The (Princely) County of Tyrol was an estate of the Holy Roman Empire established about 1140. Originally a jurisdiction under the sovereignty of the Counts of Tyrol, it was inherited by the Counts of Gorizia in 1253 and finally fell to the Austrian House of Habsburg in 1363. In 1804 the Princely County of Tyrol, unified with the secularised Prince-Bishoprics of Trent and Brixen, became a crown land of the Austrian Empire in 1804 and from 1867 a Cisleithanian crown land of Austria-Hungary.
Lake Constance is a lake on the Rhine at the northern foot of the Alps, and consists of three bodies of water: the Obersee or Upper Lake Constance, the Untersee or Lower Lake Constance, and a connecting stretch of the Rhine, called the Seerhein. These waterbodies lie within the Lake Constance Basin, which is part of the Alpine Foreland and through which the Rhine flows.
Vorarlberg is the westernmost federal state (Bundesland) of Austria. It has the second-smallest area after Vienna, and although it has the second-smallest population, it also has the second-highest population density. It borders three countries: Germany, Switzerland and Liechtenstein. The only Austrian state that shares a border with Vorarlberg is Tyrol to the east.
General of Division Jean Victor Marie Moreau commanded a modestly-equipped army of 137,000 French troops. Of these, 108,000 troops were available for field operations while the other 29,000 watched the Swiss border and held the Rhine fortresses. Napoleon Bonaparte offered a plan of operations based on outflanking the Austrians by a push from Switzerland, but Moreau declined to follow it. Rather, Moreau planned to cross the Rhine near Basel where the river swung to the north. A French column would distract Kray from Moreau's true intentions by crossing the Rhine from the west. Bonaparte wanted Claude Lecourbe's corps to be detached to Italy after the initial battles, but Moreau had other plans.Through a series of complicated maneuvers in which he flanked, double flanked, and reflanked Kray's army, Moreau's forces lay on the eastern slope of the Black Forest, while portions of Kray's army was still guarding the passes on the other side. Battles at Engen and Stockach were fought on 3 May 1800 between the Moreau's and Kray's armies. The fighting near Engen resulted in a stalemate with heavy losses on both sides. However, while the two main armies were engaged at Engen, Claude Lecourbe captured Stockach from its Austrian defenders under the Joseph, Prince of Lorraine-Vaudemont. The loss of this main supply base at Stockach compelled Kray to retreat north to Messkirch, where his army enjoyed a more favorable defensive position. It also meant, however, that any retreat by Kray into Austria via Switzerland and the Vorarlberg was cut off.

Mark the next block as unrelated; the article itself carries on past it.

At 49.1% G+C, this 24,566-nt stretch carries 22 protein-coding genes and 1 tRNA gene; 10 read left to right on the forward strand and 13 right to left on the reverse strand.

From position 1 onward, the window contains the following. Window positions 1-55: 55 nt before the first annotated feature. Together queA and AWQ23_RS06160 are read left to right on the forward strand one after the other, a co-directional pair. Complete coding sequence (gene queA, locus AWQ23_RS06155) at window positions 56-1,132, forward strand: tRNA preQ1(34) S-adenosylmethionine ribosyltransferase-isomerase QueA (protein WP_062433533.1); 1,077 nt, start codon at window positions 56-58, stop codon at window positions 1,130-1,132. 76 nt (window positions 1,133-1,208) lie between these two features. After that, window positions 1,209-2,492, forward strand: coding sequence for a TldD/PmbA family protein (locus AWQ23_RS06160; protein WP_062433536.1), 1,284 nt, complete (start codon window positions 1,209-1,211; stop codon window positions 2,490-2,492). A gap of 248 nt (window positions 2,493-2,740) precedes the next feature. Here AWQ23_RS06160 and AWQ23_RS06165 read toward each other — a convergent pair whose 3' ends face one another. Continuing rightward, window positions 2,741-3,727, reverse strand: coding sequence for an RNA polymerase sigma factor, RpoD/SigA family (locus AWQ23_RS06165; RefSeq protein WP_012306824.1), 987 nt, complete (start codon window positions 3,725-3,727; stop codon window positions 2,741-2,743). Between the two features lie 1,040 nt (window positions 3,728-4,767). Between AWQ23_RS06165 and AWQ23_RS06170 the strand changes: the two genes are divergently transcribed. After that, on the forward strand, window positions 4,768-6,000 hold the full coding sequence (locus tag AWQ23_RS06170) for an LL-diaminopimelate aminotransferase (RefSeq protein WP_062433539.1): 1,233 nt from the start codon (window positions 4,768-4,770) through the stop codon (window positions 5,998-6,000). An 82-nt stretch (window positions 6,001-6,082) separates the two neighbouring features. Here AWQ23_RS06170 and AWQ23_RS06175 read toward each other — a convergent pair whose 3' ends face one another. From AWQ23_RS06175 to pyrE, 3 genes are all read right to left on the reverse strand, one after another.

Basel is a city in northwestern Switzerland on the river Rhine. Basel is Switzerland's third-most-populous city with about 180,000 inhabitants.
Claude Jacques Lecourbe, born in Besançon, was a French general during the French Revolutionary and Napoleonic wars.
The Black Forest is a large forested mountain range in the state of Baden-Württemberg in southwest Germany. It is bounded by the Rhine valley to the west and south. Its highest peak is the Feldberg with an elevation of 1,493 metres (4,898 ft). The region is roughly oblong in shape with a length of 160 km (99 mi) and breadth of up to 50 km (31 mi).